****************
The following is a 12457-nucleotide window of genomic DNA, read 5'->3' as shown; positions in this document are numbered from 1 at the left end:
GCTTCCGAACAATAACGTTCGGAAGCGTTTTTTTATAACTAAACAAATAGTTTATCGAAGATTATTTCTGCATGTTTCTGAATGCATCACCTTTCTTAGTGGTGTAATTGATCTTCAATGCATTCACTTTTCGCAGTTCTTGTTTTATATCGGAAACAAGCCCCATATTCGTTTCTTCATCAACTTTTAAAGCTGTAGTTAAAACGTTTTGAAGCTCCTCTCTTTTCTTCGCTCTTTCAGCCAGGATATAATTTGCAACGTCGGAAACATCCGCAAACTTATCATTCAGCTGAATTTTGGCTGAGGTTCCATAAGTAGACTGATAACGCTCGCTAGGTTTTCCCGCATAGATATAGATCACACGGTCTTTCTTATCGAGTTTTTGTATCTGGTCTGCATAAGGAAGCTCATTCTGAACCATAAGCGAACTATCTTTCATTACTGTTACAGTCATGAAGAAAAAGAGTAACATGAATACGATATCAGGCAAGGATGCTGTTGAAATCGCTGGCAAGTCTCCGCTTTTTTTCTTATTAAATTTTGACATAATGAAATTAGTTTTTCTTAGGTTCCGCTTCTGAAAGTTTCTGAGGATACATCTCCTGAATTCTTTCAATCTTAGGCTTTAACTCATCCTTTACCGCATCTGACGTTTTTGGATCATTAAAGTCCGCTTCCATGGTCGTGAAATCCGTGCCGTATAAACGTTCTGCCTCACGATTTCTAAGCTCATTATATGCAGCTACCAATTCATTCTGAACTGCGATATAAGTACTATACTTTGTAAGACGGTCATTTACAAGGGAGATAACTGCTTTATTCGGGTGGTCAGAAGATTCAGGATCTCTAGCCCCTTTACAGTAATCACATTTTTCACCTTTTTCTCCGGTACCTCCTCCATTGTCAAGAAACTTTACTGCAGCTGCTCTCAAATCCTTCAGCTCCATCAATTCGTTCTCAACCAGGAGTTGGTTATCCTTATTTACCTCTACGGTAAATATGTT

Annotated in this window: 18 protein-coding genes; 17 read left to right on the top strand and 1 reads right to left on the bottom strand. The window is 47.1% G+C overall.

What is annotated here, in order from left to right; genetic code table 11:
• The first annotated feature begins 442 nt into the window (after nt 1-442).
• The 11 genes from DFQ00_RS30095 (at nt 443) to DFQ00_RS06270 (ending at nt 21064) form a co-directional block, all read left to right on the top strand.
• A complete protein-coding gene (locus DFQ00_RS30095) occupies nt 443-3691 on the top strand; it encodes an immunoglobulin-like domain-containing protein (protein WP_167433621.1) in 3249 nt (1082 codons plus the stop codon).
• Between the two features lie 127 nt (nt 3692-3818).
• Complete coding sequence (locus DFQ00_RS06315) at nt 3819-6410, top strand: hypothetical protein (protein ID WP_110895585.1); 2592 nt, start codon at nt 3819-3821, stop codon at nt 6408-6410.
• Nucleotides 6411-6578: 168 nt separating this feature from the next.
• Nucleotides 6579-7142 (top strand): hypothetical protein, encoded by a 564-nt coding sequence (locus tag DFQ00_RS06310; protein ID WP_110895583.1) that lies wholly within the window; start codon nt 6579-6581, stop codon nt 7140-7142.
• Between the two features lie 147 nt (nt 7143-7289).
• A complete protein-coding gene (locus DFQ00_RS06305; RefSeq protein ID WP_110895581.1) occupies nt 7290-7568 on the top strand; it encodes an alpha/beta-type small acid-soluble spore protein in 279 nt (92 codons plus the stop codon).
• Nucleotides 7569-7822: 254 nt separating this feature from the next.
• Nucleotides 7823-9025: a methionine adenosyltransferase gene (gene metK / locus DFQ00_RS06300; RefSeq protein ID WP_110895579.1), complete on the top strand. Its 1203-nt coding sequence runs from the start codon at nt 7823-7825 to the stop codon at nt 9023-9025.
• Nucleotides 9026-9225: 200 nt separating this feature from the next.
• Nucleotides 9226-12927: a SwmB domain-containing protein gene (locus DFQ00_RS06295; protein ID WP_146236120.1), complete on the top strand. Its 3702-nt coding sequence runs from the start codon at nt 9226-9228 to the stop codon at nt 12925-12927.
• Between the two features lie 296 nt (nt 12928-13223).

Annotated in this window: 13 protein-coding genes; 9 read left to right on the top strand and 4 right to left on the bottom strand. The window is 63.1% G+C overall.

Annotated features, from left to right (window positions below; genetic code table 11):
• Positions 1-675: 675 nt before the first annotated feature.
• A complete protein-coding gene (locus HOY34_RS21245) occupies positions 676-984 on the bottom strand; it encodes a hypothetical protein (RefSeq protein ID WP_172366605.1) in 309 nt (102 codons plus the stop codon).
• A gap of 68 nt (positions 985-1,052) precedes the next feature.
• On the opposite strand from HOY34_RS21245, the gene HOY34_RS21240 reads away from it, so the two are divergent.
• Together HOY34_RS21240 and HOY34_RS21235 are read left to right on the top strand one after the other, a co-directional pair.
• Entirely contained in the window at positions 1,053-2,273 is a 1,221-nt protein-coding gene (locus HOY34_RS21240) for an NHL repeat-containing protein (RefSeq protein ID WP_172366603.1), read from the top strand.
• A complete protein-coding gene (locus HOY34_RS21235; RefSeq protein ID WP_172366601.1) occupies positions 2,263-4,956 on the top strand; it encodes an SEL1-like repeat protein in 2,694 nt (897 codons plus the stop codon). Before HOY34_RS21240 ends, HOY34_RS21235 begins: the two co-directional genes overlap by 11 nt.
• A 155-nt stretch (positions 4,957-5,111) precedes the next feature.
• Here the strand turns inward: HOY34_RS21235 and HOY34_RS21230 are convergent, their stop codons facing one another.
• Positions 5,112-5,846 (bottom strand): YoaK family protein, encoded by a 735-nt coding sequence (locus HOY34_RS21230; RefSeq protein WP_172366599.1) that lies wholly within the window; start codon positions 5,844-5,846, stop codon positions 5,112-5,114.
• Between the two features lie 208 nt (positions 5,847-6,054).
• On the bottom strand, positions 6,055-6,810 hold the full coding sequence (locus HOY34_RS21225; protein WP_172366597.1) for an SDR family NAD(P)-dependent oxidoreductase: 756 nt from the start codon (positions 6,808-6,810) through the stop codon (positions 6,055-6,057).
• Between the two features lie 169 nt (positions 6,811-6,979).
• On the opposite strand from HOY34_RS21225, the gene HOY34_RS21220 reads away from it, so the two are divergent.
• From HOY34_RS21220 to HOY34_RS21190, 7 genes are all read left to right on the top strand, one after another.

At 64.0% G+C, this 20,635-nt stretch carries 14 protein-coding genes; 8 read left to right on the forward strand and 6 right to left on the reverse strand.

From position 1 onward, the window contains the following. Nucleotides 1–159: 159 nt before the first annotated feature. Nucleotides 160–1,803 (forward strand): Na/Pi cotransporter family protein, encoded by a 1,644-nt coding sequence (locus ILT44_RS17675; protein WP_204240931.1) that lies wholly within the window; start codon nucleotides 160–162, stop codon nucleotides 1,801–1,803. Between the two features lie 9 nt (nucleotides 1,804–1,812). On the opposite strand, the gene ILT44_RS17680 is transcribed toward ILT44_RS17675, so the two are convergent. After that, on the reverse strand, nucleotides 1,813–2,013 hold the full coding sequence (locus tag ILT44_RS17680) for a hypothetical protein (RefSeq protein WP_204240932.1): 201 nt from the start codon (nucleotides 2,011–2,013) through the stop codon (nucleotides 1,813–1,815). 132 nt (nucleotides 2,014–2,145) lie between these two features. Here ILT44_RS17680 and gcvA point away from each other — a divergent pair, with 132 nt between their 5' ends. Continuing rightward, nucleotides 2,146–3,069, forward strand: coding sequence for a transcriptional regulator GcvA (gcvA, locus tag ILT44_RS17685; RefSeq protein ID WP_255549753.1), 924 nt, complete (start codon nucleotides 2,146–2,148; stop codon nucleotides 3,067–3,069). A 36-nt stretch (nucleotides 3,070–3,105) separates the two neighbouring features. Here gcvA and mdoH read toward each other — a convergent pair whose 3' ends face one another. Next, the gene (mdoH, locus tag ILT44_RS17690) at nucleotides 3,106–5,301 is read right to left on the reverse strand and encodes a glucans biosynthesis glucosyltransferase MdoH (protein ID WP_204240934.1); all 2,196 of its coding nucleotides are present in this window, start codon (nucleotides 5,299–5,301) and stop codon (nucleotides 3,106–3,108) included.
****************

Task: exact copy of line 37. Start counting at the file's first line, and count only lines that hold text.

From position 1 onward, the window contains the following. Nucleotides 1–159: 159 nt before the first annotated feature. Nucleotides 160–1,803 (forward strand): Na/Pi cotransporter family protein, encoded by a 1,644-nt coding sequence (locus ILT44_RS17675; protein WP_204240931.1) that lies wholly within the window; start codon nucleotides 160–162, stop codon nucleotides 1,801–1,803. Between the two features lie 9 nt (nucleotides 1,804–1,812). On the opposite strand, the gene ILT44_RS17680 is transcribed toward ILT44_RS17675, so the two are convergent. After that, on the reverse strand, nucleotides 1,813–2,013 hold the full coding sequence (locus tag ILT44_RS17680) for a hypothetical protein (RefSeq protein WP_204240932.1): 201 nt from the start codon (nucleotides 2,011–2,013) through the stop codon (nucleotides 1,813–1,815). 132 nt (nucleotides 2,014–2,145) lie between these two features. Here ILT44_RS17680 and gcvA point away from each other — a divergent pair, with 132 nt between their 5' ends. Continuing rightward, nucleotides 2,146–3,069, forward strand: coding sequence for a transcriptional regulator GcvA (gcvA, locus tag ILT44_RS17685; RefSeq protein ID WP_255549753.1), 924 nt, complete (start codon nucleotides 2,146–2,148; stop codon nucleotides 3,067–3,069). A 36-nt stretch (nucleotides 3,070–3,105) separates the two neighbouring features. Here gcvA and mdoH read toward each other — a convergent pair whose 3' ends face one another. Next, the gene (mdoH, locus tag ILT44_RS17690) at nucleotides 3,106–5,301 is read right to left on the reverse strand and encodes a glucans biosynthesis glucosyltransferase MdoH (protein ID WP_204240934.1); all 2,196 of its coding nucleotides are present in this window, start codon (nucleotides 5,299–5,301) and stop codon (nucleotides 3,106–3,108) included.